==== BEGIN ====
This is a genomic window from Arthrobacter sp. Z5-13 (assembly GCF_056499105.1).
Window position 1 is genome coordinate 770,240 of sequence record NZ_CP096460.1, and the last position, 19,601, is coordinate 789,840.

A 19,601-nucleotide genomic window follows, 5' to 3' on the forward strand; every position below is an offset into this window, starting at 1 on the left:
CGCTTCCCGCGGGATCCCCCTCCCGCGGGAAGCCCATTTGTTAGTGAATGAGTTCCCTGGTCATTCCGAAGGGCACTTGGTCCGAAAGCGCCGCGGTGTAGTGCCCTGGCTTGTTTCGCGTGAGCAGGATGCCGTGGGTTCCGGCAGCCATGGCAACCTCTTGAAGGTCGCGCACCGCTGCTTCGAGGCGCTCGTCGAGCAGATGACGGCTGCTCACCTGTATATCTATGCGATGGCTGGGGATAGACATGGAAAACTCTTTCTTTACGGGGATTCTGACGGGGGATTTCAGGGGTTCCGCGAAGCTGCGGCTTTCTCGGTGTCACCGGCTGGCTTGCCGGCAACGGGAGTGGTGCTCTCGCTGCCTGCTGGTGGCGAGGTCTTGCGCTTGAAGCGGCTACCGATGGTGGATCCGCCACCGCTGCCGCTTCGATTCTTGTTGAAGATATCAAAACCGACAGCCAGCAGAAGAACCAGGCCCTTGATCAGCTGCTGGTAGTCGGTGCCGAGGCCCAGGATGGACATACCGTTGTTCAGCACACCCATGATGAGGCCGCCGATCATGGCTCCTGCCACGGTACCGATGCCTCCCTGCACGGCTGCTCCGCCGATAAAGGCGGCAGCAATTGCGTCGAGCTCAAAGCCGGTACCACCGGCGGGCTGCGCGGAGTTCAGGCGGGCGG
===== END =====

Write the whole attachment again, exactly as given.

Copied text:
This is a genomic window from Arthrobacter sp. Z5-13 (assembly GCF_056499105.1).
Window position 1 is genome coordinate 770,240 of sequence record NZ_CP096460.1, and the last position, 19,601, is coordinate 789,840.

A 19,601-nucleotide genomic window follows, 5' to 3' on the forward strand; every position below is an offset into this window, starting at 1 on the left:
CGCTTCCCGCGGGATCCCCCTCCCGCGGGAAGCCCATTTGTTAGTGAATGAGTTCCCTGGTCATTCCGAAGGGCACTTGGTCCGAAAGCGCCGCGGTGTAGTGCCCTGGCTTGTTTCGCGTGAGCAGGATGCCGTGGGTTCCGGCAGCCATGGCAACCTCTTGAAGGTCGCGCACCGCTGCTTCGAGGCGCTCGTCGAGCAGATGACGGCTGCTCACCTGTATATCTATGCGATGGCTGGGGATAGACATGGAAAACTCTTTCTTTACGGGGATTCTGACGGGGGATTTCAGGGGTTCCGCGAAGCTGCGGCTTTCTCGGTGTCACCGGCTGGCTTGCCGGCAACGGGAGTGGTGCTCTCGCTGCCTGCTGGTGGCGAGGTCTTGCGCTTGAAGCGGCTACCGATGGTGGATCCGCCACCGCTGCCGCTTCGATTCTTGTTGAAGATATCAAAACCGACAGCCAGCAGAAGAACCAGGCCCTTGATCAGCTGCTGGTAGTCGGTGCCGAGGCCCAGGATGGACATACCGTTGTTCAGCACACCCATGATGAGGCCGCCGATCATGGCTCCTGCCACGGTACCGATGCCTCCCTGCACGGCTGCTCCGCCGATAAAGGCGGCAGCAATTGCGTCGAGCTCAAAGCCGGTACCACCGGCGGGCTGCGCGGAGTTCAGGCGGGCGG